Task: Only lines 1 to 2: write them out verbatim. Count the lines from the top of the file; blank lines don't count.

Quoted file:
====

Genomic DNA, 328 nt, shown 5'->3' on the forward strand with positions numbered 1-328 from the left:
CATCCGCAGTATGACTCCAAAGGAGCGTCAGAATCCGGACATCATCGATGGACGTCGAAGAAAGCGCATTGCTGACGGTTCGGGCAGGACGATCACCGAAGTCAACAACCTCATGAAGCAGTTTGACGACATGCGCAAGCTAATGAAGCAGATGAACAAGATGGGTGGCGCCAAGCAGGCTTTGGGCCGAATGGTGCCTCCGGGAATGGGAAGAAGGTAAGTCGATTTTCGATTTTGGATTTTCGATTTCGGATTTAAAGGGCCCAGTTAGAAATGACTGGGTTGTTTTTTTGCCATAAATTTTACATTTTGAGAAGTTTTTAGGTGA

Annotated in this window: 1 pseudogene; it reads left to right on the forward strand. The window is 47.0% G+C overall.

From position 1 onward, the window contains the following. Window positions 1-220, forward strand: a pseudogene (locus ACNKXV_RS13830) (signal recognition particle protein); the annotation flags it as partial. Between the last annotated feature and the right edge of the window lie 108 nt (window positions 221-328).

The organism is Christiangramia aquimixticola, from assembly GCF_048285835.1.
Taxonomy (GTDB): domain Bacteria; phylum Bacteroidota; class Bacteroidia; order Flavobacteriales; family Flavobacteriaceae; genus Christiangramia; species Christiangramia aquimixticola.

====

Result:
Genomic DNA, 328 nt, shown 5'->3' on the forward strand with positions numbered 1-328 from the left:
CATCCGCAGTATGACTCCAAAGGAGCGTCAGAATCCGGACATCATCGATGGACGTCGAAGAAAGCGCATTGCTGACGGTTCGGGCAGGACGATCACCGAAGTCAACAACCTCATGAAGCAGTTTGACGACATGCGCAAGCTAATGAAGCAGATGAACAAGATGGGTGGCGCCAAGCAGGCTTTGGGCCGAATGGTGCCTCCGGGAATGGGAAGAAGGTAAGTCGATTTTCGATTTTGGATTTTCGATTTCGGATTTAAAGGGCCCAGTTAGAAATGACTGGGTTGTTTTTTTGCCATAAATTTTACATTTTGAGAAGTTTTTAGGTGA